To the Editor,

All my life, I have lived in Manchester-by-the-Sea, and this February marks my 30th year as a member of the police department.  As our community considers regionalizing our dispatch center, I feel it is incumbent on me as a lifetime resident of this town and Police Chief to share my insight into the matter.

Manchester-by-the-Sea is a small, tight knit community.  In the police department, we see ourselves as the helpers, ready at a moment’s notice to assist our community with anything they may need.  That includes everything from our pick-up and delivery service for groceries, toiletries, and other essentials amid COVID-19 to investigating crimes and emergencies.

I like to think our residents know us, recognize our faces, and feel they can approach us.  We strive to keep that rapport strong because relationships and connections matter.  They build a key foundation for trust and familiarity, which is crucial when someone needs our help.

Many of you may recognize our dispatchers' voices, because in addition to calls for police, fire, the animal control officer, Department of Public Works, and harbormaster, they take our business calls too.  They know the ins and outs of Manchester-by-the-Sea, which streets are one-way or a dead end, and the little nuances of our town.  When they are taking a call, they know what questions to ask.

Our dispatch center is a key part of our operation.

Without them, our station could possibly go dark.  What does that mean?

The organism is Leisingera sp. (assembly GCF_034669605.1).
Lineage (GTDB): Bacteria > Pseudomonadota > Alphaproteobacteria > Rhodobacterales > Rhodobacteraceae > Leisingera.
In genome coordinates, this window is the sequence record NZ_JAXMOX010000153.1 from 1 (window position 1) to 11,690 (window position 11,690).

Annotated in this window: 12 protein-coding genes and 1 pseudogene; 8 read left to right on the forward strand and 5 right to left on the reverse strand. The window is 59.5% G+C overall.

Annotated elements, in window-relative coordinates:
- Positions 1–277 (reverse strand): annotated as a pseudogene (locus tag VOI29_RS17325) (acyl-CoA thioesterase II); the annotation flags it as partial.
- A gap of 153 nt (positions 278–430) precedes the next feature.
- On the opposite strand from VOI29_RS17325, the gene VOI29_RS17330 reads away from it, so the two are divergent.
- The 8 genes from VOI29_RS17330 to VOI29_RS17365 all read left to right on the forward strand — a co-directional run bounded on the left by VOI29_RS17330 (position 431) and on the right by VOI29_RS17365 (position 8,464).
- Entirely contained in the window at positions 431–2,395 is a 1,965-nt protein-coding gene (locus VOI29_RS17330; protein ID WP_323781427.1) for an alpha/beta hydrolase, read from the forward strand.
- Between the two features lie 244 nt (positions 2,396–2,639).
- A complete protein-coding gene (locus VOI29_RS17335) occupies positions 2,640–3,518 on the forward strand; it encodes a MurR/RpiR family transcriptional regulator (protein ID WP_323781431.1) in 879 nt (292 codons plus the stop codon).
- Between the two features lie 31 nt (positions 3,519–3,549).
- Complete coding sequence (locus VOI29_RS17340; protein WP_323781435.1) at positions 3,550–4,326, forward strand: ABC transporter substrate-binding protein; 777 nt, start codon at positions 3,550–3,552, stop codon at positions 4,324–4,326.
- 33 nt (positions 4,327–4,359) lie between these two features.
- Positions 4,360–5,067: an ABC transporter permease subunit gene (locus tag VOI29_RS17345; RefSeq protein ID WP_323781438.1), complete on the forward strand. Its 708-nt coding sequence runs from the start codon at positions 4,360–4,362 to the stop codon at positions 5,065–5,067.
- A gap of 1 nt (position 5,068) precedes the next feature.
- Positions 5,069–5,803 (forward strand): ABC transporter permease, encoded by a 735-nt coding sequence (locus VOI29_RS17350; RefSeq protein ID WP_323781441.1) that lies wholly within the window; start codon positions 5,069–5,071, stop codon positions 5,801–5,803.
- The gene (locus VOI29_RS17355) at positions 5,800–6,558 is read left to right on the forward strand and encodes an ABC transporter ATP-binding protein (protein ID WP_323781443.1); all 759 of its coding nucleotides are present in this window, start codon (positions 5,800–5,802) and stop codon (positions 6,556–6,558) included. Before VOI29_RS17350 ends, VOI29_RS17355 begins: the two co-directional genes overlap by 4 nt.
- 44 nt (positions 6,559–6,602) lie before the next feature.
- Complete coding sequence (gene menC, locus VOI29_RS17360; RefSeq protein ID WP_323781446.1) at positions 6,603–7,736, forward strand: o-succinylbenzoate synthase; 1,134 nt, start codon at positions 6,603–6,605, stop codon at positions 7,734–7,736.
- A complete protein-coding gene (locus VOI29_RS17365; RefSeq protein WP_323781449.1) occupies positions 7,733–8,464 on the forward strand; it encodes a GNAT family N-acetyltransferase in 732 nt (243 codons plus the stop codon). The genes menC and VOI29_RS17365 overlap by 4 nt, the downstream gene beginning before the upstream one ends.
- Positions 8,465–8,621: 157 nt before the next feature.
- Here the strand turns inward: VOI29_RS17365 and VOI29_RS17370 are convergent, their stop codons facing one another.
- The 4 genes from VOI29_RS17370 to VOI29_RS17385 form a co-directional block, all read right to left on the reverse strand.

It means the station will not be open to the public 24/7 the way it is now, because our dispatch crew serves as our reception staff.  The officers patrolling through our various day and night shifts are responsible for emergency responses, traffic and parking enforcement, community policing, and responding to other calls for service—asking them to return to the station any time a walk-in arrives could result in a delayed response to a person in our lobby and will result in one less officer immediately available for the other responsibilities listed above.  Most of our full-time and part-time dispatchers are also reserve police officers and can assist with a police officer related issue immediately in the lobby.

Here in Manchester, it is not often someone rushes into our station with a crisis.  But I think it is a big source of comfort for people to know that option is available—it is for me, personally.  I do not want to see our community go without that in the years to come.  As it is difficult to return if the decision is made to regionalize our dispatch.

Ultimately, I believe having our own dispatch center is a valuable resource worth preserving.  It is an investment in our community, and in the quality of personal service I would like our dispatch center to continue to offer. 

As always, if you have any questions or would just like to chat, feel free to reach out to me at fitzgeraldt@manchester.ma.us.  As we hopefully move past the pandemic, I want to remind residents that I continue to hold my office hours the first Thursday of every month from 4pm to 6pm at Seaside One, 12 Central Street.

In the meantime, be well Manchester and thank-you for your continued support!

Todd Fitzgerald, Chief of Police